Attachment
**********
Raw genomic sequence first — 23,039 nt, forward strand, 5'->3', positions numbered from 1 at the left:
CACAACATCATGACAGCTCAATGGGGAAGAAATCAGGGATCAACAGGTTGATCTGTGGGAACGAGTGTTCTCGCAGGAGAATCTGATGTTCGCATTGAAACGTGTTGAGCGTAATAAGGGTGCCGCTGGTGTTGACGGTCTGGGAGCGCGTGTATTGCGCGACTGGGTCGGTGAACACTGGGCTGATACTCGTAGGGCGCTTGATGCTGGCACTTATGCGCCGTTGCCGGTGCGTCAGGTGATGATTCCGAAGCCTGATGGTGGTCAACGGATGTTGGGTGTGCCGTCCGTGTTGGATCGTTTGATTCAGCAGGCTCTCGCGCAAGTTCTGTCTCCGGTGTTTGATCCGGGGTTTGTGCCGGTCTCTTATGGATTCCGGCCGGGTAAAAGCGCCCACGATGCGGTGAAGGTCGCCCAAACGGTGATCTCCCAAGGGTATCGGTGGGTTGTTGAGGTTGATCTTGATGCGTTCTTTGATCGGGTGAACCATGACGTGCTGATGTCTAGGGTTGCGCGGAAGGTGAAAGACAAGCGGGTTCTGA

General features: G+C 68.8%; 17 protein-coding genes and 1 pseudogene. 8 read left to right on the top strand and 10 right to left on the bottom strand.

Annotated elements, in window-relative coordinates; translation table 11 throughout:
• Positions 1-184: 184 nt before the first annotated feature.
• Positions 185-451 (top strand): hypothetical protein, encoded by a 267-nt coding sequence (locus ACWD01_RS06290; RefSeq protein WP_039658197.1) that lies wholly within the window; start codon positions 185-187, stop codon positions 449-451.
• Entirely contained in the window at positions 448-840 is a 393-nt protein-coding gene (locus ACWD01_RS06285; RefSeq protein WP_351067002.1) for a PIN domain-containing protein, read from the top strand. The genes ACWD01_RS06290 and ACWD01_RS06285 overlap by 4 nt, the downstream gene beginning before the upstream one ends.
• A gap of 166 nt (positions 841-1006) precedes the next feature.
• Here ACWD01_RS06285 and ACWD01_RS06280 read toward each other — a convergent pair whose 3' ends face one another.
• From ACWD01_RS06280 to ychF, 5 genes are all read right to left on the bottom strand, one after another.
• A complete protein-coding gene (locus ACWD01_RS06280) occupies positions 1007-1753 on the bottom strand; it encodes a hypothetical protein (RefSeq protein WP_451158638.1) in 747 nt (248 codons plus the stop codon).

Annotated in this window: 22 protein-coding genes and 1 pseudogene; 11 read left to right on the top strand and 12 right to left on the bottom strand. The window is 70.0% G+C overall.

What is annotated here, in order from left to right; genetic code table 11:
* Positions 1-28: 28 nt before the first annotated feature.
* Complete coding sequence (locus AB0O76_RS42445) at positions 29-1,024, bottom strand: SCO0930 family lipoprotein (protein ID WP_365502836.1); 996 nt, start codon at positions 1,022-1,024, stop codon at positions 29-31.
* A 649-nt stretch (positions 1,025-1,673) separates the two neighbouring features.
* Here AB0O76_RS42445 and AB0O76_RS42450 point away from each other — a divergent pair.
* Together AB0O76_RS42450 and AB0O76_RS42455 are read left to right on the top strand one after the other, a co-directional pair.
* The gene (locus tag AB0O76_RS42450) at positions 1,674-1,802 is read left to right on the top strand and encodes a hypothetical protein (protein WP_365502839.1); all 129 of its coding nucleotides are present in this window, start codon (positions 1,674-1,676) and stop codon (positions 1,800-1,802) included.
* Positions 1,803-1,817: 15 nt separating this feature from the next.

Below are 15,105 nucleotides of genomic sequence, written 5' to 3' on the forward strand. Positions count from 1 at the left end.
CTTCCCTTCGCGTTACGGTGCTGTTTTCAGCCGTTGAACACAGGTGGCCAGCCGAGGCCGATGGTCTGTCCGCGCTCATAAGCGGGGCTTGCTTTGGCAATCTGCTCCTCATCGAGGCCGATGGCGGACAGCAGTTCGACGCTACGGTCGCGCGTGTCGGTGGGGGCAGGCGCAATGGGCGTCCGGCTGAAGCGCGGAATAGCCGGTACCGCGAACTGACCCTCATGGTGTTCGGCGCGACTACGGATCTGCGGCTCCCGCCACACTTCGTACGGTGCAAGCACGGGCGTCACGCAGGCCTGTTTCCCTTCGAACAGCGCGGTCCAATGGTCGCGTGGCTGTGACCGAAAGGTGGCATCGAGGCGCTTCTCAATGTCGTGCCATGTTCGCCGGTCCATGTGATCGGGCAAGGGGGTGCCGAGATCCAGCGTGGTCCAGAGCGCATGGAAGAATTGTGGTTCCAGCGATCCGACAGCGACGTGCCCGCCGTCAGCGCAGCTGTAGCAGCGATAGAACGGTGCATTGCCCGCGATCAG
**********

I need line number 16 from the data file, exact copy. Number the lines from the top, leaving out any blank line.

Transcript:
* A 649-nt stretch (positions 1,025-1,673) separates the two neighbouring features.